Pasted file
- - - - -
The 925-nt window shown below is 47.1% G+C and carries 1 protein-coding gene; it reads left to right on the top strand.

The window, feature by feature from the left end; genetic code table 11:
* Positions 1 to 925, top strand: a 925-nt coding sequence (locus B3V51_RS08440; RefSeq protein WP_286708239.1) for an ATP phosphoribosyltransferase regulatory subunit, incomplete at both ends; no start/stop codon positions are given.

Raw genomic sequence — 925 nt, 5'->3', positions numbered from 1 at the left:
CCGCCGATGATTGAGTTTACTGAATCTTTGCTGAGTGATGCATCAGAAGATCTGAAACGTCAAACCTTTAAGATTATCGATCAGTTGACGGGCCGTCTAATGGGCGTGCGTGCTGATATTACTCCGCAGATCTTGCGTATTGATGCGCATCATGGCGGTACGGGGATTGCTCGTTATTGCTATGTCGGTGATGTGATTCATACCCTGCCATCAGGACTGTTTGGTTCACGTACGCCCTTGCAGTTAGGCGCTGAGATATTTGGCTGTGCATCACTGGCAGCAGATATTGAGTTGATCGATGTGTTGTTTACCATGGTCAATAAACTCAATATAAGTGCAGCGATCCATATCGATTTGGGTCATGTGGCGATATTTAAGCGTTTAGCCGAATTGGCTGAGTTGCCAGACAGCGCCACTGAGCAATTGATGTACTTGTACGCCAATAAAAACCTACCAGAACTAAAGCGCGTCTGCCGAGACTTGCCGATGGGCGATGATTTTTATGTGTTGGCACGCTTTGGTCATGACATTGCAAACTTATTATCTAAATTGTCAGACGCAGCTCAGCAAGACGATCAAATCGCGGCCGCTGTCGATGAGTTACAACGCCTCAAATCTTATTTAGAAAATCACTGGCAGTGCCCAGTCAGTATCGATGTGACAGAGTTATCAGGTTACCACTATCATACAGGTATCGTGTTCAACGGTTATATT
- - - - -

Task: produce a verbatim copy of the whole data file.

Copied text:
The 925-nt window shown below is 47.1% G+C and carries 1 protein-coding gene; it reads left to right on the top strand.

The window, feature by feature from the left end; genetic code table 11:
* Positions 1 to 925, top strand: a 925-nt coding sequence (locus B3V51_RS08440; RefSeq protein WP_286708239.1) for an ATP phosphoribosyltransferase regulatory subunit, incomplete at both ends; no start/stop codon positions are given.

Raw genomic sequence — 925 nt, 5'->3', positions numbered from 1 at the left:
CCGCCGATGATTGAGTTTACTGAATCTTTGCTGAGTGATGCATCAGAAGATCTGAAACGTCAAACCTTTAAGATTATCGATCAGTTGACGGGCCGTCTAATGGGCGTGCGTGCTGATATTACTCCGCAGATCTTGCGTATTGATGCGCATCATGGCGGTACGGGGATTGCTCGTTATTGCTATGTCGGTGATGTGATTCATACCCTGCCATCAGGACTGTTTGGTTCACGTACGCCCTTGCAGTTAGGCGCTGAGATATTTGGCTGTGCATCACTGGCAGCAGATATTGAGTTGATCGATGTGTTGTTTACCATGGTCAATAAACTCAATATAAGTGCAGCGATCCATATCGATTTGGGTCATGTGGCGATATTTAAGCGTTTAGCCGAATTGGCTGAGTTGCCAGACAGCGCCACTGAGCAATTGATGTACTTGTACGCCAATAAAAACCTACCAGAACTAAAGCGCGTCTGCCGAGACTTGCCGATGGGCGATGATTTTTATGTGTTGGCACGCTTTGGTCATGACATTGCAAACTTATTATCTAAATTGTCAGACGCAGCTCAGCAAGACGATCAAATCGCGGCCGCTGTCGATGAGTTACAACGCCTCAAATCTTATTTAGAAAATCACTGGCAGTGCCCAGTCAGTATCGATGTGACAGAGTTATCAGGTTACCACTATCATACAGGTATCGTGTTCAACGGTTATATT